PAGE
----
The never-ending glacier finally runs out

For the first time in its 29-year history, lack of snow ends the last remaining ride to skiable terrain

August 27, 2005

Sharp and broken basalt is everywhere. Scattered along this mountainside like geologic casualties from an ancient, fiery battle.

And I don’t see any snow. Not here. Not for another thousand vertical feet, at least.

This concerns me.

In the next 30 seconds, you see, the chairlift on which I am riding will deposit me on the ground. Ordinarily this would be fine except that the lift ops here at Timberline seem to have forgotten to shovel some snow into the off ramp so I don’t break my snowboard. So I don’t fall and bloody my knees.

I look down at the lift op for some advice.

What should I do? I’m trying to plead with worried eyes.

The lift op is slumped, too bored at this point to read my panic.

I look down again at the angular basalt and imagine the gashes it’ll claw into my snowboard and my knees.

I look up again at the lift up.

He’s still slumped. Still bored.

Reluctantly and motivated by some irrational habit, I scoot toward the front of the chairlift and prepare to destroy my favorite wintertime vehicle.

The lift op sees this and, very casually says: “Stay on this one. It’ll take you up to the glacier.”

Relieved, I sit back, relax and ponder my own stupidity for thinking a ski area would actually unload its skiers onto rocks.

But really, I shouldn’t be so hard on myself. I’ve never snowboarded in the middle of August before. And so far, snowboarding in summer has been nothing like the winter experience.

Blue jeans, hiking shoes and visors are as common attire on these lifts as are snowboard pants, boots and goggles. I’ve only seen two lift ops so far and something like 10 kazillion rocks. Usually it’s reversed.

The rocks are everywhere up here except in one visible location: a tadpole-shaped patch of snow with a long, curly tail – The Palmer Glacier. That’s where for one more day, winter still is holding out.

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Parkdale third graders sing "12 Disaster Days of Christmas"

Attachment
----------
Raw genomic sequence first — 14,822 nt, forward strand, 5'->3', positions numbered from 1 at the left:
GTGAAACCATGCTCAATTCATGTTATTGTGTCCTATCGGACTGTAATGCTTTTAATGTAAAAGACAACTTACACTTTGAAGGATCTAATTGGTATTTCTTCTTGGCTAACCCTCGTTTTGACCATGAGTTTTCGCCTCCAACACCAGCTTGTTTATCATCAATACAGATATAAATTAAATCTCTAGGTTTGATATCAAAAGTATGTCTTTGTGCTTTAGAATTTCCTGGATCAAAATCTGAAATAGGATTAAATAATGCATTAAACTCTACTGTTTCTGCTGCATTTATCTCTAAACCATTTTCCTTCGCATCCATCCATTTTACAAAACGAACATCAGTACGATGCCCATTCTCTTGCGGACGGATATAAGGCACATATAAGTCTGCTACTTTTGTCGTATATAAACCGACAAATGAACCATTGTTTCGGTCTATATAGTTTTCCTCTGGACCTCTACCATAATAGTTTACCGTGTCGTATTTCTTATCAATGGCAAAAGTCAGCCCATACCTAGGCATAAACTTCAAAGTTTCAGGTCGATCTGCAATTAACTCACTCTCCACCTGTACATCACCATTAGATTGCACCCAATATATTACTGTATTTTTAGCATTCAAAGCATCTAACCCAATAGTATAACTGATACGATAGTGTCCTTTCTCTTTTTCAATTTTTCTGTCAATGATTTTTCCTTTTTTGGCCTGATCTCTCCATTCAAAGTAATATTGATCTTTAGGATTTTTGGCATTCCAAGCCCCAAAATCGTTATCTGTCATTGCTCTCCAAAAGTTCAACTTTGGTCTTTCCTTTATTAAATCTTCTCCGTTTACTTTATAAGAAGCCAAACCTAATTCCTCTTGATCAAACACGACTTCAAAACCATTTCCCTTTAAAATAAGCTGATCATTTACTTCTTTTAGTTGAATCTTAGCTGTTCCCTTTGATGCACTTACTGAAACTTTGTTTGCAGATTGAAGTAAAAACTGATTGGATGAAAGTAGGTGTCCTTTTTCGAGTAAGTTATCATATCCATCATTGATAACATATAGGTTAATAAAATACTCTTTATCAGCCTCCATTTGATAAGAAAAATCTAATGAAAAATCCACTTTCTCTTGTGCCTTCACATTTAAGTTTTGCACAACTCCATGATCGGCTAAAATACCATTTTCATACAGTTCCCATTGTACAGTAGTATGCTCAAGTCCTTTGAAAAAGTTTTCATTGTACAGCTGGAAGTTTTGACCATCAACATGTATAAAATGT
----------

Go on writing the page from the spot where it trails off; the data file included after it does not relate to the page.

Welcome to your sing-able Christmas gift list. What follows is an emergency rendition of “12 Days of Christmas” – for outfitting your home or car in case of snow storm, earthquake, flood or other emergency. Read it as a simple list, or sing it to the tune of “12 Days” – you know, as in “ … and a partridge in a pear tree…” Not to make light of it, but the song is a familiar framework for a set of gift ideas that you could consider gathering together, even if the recipient already owns items such as a bunch of coats, tire chains and flashlights. Stores throughout the Gorge are stocked up on all these items. Buying all 12 days might be prohibitive, but here are three ideas for checking any of the dozen off your list (notations follow, 1-12.) The gift items needed to stay warm, dry and safe are also coded to suggest items in your abode (A) in your car (C) or both (B). 12 Gallons of Water (A) 11 Family meals (B) 10 Cans of propane (A) 9 Hygiene bags (B) 8 Packs of batteries (A) 7 Spare coats (B) 6 Bright red flares (C) 5 Cozy blankets (B) 4 Tire chains (C) 3 Flashlights (B) 2 cell phone chargers (B) 1 And a crush-proof first aid kit (B) Price ranges? Here’s a few quotes for days Three, Two, Four and Nine: n A family gift of flashlights (three will run $15-30, Hood River Supply, Tum-A-Lum) n Cell phone chargers (two will run $30-60) n Tire chains (basic set, $30, Les Schwab, returnable if unused for the winter) n Family meals ($100 or so should cover the basics for three or four reasonably well-fed days) n The home kit should be kept in a handy place near an exit, and remember that water needs to be replenished every few months. If you have a solid first aid kit already, switch out the gift idea with “and-a-sto-o-u-t- tub-for it-all …” Otherwise, it’s a case of assembling your home or car kits and making sure all members of the family know what the resources are and how to use them (ie flares and propane). Emergency situations are at worst life-threatening, at best deeply uncomfortable if you and your family are left without power for an extended period, or traveling and find yourself in a situation where you need to wait out a storm, lengthy traffic delay, or other crisis. Notes on the 12 gift ideas: 12 – Gallons of water: that’s one per person in a four-member family to last for three days, the recommended minimum to be prepared for utility outages. 11 – Easy-open packaged goods, energy bars, dried food and nuts are good things to include for nutrition. Think of what your family of four needs for three days to stay fortified and hydrated (see number 12). Can-opener also recommended 10 – If you have a propane camping stove, keep extra fuel handy. 9 – Hygiene bags: put packaged moistened towelettes, toilet paper, and plastic ties in large garbage bags (for personal sanitation) Resource list courtesy of Hood River County Emergency Management, Barbara Ayers, manager/ 541-386-1213. The county also reminds residents to Get a Kit, Make A Plan to connect your family if separated, and Stay Informed. See www.co.hood-river.or.us to opt-in for citizen alerts. Enlarge



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